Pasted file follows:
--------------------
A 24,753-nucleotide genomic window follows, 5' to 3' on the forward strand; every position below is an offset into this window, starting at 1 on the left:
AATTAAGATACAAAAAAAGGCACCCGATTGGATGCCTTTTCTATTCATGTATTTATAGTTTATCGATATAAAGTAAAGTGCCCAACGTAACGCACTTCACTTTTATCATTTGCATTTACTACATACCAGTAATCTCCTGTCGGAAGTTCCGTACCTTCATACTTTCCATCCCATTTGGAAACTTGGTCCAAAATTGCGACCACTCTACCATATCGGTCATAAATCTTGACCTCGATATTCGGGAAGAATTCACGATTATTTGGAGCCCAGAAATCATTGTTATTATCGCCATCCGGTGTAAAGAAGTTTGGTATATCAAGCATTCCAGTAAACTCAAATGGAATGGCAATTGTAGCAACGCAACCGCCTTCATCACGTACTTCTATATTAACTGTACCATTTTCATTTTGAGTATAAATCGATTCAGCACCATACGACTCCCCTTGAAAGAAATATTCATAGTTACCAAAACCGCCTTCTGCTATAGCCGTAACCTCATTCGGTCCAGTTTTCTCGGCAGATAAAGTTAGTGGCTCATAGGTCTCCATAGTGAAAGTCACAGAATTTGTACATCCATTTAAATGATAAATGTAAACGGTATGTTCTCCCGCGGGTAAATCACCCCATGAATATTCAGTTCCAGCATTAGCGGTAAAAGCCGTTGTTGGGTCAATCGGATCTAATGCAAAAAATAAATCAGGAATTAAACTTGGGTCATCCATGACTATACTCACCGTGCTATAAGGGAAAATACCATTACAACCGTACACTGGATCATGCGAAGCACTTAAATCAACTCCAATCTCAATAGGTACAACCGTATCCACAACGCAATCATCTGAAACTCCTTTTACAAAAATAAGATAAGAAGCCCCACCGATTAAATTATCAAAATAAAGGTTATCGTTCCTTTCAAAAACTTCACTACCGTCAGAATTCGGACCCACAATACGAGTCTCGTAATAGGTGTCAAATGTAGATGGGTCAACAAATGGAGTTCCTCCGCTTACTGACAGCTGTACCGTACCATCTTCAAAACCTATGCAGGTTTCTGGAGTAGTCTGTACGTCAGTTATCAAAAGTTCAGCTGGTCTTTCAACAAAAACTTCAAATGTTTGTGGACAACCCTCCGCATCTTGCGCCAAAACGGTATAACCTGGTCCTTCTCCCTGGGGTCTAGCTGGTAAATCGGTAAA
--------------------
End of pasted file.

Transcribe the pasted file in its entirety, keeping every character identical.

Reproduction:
A 24,753-nucleotide genomic window follows, 5' to 3' on the forward strand; every position below is an offset into this window, starting at 1 on the left:
AATTAAGATACAAAAAAAGGCACCCGATTGGATGCCTTTTCTATTCATGTATTTATAGTTTATCGATATAAAGTAAAGTGCCCAACGTAACGCACTTCACTTTTATCATTTGCATTTACTACATACCAGTAATCTCCTGTCGGAAGTTCCGTACCTTCATACTTTCCATCCCATTTGGAAACTTGGTCCAAAATTGCGACCACTCTACCATATCGGTCATAAATCTTGACCTCGATATTCGGGAAGAATTCACGATTATTTGGAGCCCAGAAATCATTGTTATTATCGCCATCCGGTGTAAAGAAGTTTGGTATATCAAGCATTCCAGTAAACTCAAATGGAATGGCAATTGTAGCAACGCAACCGCCTTCATCACGTACTTCTATATTAACTGTACCATTTTCATTTTGAGTATAAATCGATTCAGCACCATACGACTCCCCTTGAAAGAAATATTCATAGTTACCAAAACCGCCTTCTGCTATAGCCGTAACCTCATTCGGTCCAGTTTTCTCGGCAGATAAAGTTAGTGGCTCATAGGTCTCCATAGTGAAAGTCACAGAATTTGTACATCCATTTAAATGATAAATGTAAACGGTATGTTCTCCCGCGGGTAAATCACCCCATGAATATTCAGTTCCAGCATTAGCGGTAAAAGCCGTTGTTGGGTCAATCGGATCTAATGCAAAAAATAAATCAGGAATTAAACTTGGGTCATCCATGACTATACTCACCGTGCTATAAGGGAAAATACCATTACAACCGTACACTGGATCATGCGAAGCACTTAAATCAACTCCAATCTCAATAGGTACAACCGTATCCACAACGCAATCATCTGAAACTCCTTTTACAAAAATAAGATAAGAAGCCCCACCGATTAAATTATCAAAATAAAGGTTATCGTTCCTTTCAAAAACTTCACTACCGTCAGAATTCGGACCCACAATACGAGTCTCGTAATAGGTGTCAAATGTAGATGGGTCAACAAATGGAGTTCCTCCGCTTACTGACAGCTGTACCGTACCATCTTCAAAACCTATGCAGGTTTCTGGAGTAGTCTGTACGTCAGTTATCAAAAGTTCAGCTGGTCTTTCAACAAAAACTTCAAATGTTTGTGGACAACCCTCCGCATCTTGCGCCAAAACGGTATAACCTGGTCCTTCTCCCTGGGGTCTAGCTGGTAAATCGGTAAA